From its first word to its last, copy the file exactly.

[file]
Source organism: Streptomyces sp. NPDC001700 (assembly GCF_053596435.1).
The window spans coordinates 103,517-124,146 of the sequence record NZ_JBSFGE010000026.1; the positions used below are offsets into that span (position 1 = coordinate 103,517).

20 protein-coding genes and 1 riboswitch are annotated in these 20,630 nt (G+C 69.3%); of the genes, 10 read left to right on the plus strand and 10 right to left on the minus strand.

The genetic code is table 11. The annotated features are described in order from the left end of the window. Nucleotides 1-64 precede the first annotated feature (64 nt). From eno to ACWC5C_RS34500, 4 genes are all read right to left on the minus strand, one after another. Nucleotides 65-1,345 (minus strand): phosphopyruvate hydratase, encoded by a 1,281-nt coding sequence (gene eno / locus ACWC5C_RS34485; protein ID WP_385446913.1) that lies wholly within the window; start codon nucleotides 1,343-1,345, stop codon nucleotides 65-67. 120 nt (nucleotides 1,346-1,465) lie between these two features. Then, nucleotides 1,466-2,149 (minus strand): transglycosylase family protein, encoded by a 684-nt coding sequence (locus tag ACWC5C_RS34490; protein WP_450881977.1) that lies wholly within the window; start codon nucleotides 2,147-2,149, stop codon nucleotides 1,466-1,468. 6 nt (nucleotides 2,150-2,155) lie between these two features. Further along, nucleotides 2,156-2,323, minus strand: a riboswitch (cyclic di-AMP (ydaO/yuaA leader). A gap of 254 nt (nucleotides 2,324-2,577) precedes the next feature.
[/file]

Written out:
Source organism: Streptomyces sp. NPDC001700 (assembly GCF_053596435.1).
The window spans coordinates 103,517-124,146 of the sequence record NZ_JBSFGE010000026.1; the positions used below are offsets into that span (position 1 = coordinate 103,517).

20 protein-coding genes and 1 riboswitch are annotated in these 20,630 nt (G+C 69.3%); of the genes, 10 read left to right on the plus strand and 10 right to left on the minus strand.

The genetic code is table 11. The annotated features are described in order from the left end of the window. Nucleotides 1-64 precede the first annotated feature (64 nt). From eno to ACWC5C_RS34500, 4 genes are all read right to left on the minus strand, one after another. Nucleotides 65-1,345 (minus strand): phosphopyruvate hydratase, encoded by a 1,281-nt coding sequence (gene eno / locus ACWC5C_RS34485; protein ID WP_385446913.1) that lies wholly within the window; start codon nucleotides 1,343-1,345, stop codon nucleotides 65-67. 120 nt (nucleotides 1,346-1,465) lie between these two features. Then, nucleotides 1,466-2,149 (minus strand): transglycosylase family protein, encoded by a 684-nt coding sequence (locus tag ACWC5C_RS34490; protein WP_450881977.1) that lies wholly within the window; start codon nucleotides 2,147-2,149, stop codon nucleotides 1,466-1,468. 6 nt (nucleotides 2,150-2,155) lie between these two features. Further along, nucleotides 2,156-2,323, minus strand: a riboswitch (cyclic di-AMP (ydaO/yuaA leader). A gap of 254 nt (nucleotides 2,324-2,577) precedes the next feature.